Figure 1.5: Malignant Melanoma (C43), European Age-Standardised Incidence Rates, by Age, Males, Great Britain, 1975-2010

inc_asr_age_m_mmelanoma.swf

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Malignant melanoma incidence rates have also increased overall for all of the broad age groups for females in Great Britain since the mid-1970s (Figure 1.6).1-3 Following a similar pattern to males, the largest overall increase has also been for females aged 60-79 years, with European AS incidence rates increasing around five-fold between 1975-1977 and 2008-2010.

Figure 1.6: Malignant Melanoma (C43), European Age-Standardised Incidence Rates, by Age, Females, Great Britain, 1975-2010 

inc_asr_age_f_mmelanoma.swf

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For each of these age groups the increase has been faster for males than for females.

Malignant melanoma incidence rates in males and females combined have also increased overall for all of the broad age groups in Great Britain since the mid-1970s (Figure 1.7).1-3 As indicated by the separate male and female rates, the largest overall increase has been for people aged 60-79 years, with European AS incidence rates increasing around seven-fold between 1975-1977 and 2008-2010. Incidence rates for those aged 50-59 years have also more than tripled over the same time period.

Figure 1.7: Malignant Melanoma (C43), European Age-Standardised Incidence Rates, by Age, Persons, Great Britain, 1975-2010

inc_asr_age_p_mmelanoma.swf

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section reviewed 24/07/12
section updated 24/07/12

 

Lifetime risk

Lifetime risk is an estimation of the risk that a newborn child has of being diagnosed with cancer at some point during their life. It is a summary of risk in the population but genetic and lifestyle factors affect the risk of cancer and so the risk for every individual is different.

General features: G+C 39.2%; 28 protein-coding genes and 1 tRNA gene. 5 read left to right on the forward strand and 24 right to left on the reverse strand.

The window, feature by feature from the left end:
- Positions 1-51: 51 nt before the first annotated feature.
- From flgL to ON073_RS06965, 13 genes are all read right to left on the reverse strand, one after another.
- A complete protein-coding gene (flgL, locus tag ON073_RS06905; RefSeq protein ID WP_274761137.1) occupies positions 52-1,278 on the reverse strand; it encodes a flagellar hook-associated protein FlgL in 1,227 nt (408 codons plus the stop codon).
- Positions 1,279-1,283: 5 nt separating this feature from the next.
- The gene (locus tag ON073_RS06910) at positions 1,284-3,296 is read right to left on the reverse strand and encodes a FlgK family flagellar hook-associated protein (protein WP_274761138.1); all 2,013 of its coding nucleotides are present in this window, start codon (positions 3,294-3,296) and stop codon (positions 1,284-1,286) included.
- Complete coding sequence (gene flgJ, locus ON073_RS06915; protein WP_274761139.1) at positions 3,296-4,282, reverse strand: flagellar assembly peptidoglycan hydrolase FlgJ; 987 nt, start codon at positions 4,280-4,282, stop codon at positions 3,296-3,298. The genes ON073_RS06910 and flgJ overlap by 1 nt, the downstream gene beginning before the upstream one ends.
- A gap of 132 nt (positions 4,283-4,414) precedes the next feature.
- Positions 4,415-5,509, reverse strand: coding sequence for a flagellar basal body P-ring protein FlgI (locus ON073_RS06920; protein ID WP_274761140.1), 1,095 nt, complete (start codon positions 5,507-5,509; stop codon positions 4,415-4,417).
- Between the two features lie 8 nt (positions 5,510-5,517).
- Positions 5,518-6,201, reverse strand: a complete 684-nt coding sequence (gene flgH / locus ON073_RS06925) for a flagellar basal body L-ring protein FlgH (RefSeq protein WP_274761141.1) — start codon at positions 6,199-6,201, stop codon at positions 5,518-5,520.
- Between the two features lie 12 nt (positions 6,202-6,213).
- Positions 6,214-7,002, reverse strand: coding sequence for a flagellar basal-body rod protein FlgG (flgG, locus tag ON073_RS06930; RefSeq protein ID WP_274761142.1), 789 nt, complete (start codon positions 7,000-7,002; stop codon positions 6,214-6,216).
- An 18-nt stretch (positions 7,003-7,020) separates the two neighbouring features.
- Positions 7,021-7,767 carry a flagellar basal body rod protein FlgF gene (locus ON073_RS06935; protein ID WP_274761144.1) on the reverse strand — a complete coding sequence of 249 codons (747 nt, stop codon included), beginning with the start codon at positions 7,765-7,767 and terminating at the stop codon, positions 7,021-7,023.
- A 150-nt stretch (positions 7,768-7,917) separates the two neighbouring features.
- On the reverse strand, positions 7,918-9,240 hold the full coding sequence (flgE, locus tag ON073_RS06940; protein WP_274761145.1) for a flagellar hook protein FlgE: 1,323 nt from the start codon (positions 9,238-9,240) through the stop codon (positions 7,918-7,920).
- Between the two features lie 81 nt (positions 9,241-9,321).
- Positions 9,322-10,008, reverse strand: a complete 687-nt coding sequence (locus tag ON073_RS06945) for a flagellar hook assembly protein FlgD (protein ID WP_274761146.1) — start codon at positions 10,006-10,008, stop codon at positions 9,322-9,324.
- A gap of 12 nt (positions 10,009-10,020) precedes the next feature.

In 2010, in the UK, the lifetime risk of developing malignant melanoma is 1 in 55 for men and 1 in 56 for women.29

The lifetime risk for malignant melanoma cancer has been calculated by the Statistical Information Team using the ‘Adjusted for Multiple Primaries’ (AMP) method; this accounts for the possibility that someone can have more than one diagnosis of malignant melanoma cancer over the course of their lifetime.30
 

section reviewed 25/04/13
section updated 25/04/13

 

Distribution of cases

Figure 1.8 shows the percentage distribution of malignant melanoma on parts of the body. These vary by sex, with more than four in ten cases in males arising on the trunk of the body, particularly on the back, while the most common site for females is on the legs.14

Figure 1.8: Malignant Melanoma (C43), Percentage Distribution of Cases Diagnosed on Parts of the Body, by Sex, Great Britain, 2008-2010

Males - Head and neck: 22%, trunk: 41%, arm: 19%, leg: 13%, not specified/overlapping: 4%. Females - Head and neck - 14%, trunk: 20%, arm: 24%, leg: 39%, not specified/overlapping: 3%
 
X

  

In   in the UK,   cases of malignant melanoma are diagnosed in the   each year.

This represents   of malignant melanoma cases in   between 2008 and 2010.

  males females
legs 770 2444
arms 1086 1505
trunk 2390 1258
head and neck 1300 846
not specified / overlapping 235 198
Total 5780 6250

Percentages may not sum to 100 due to rounding

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section reviewed 24/07/12
section updated 24/07/12

 

By stage at diagnosis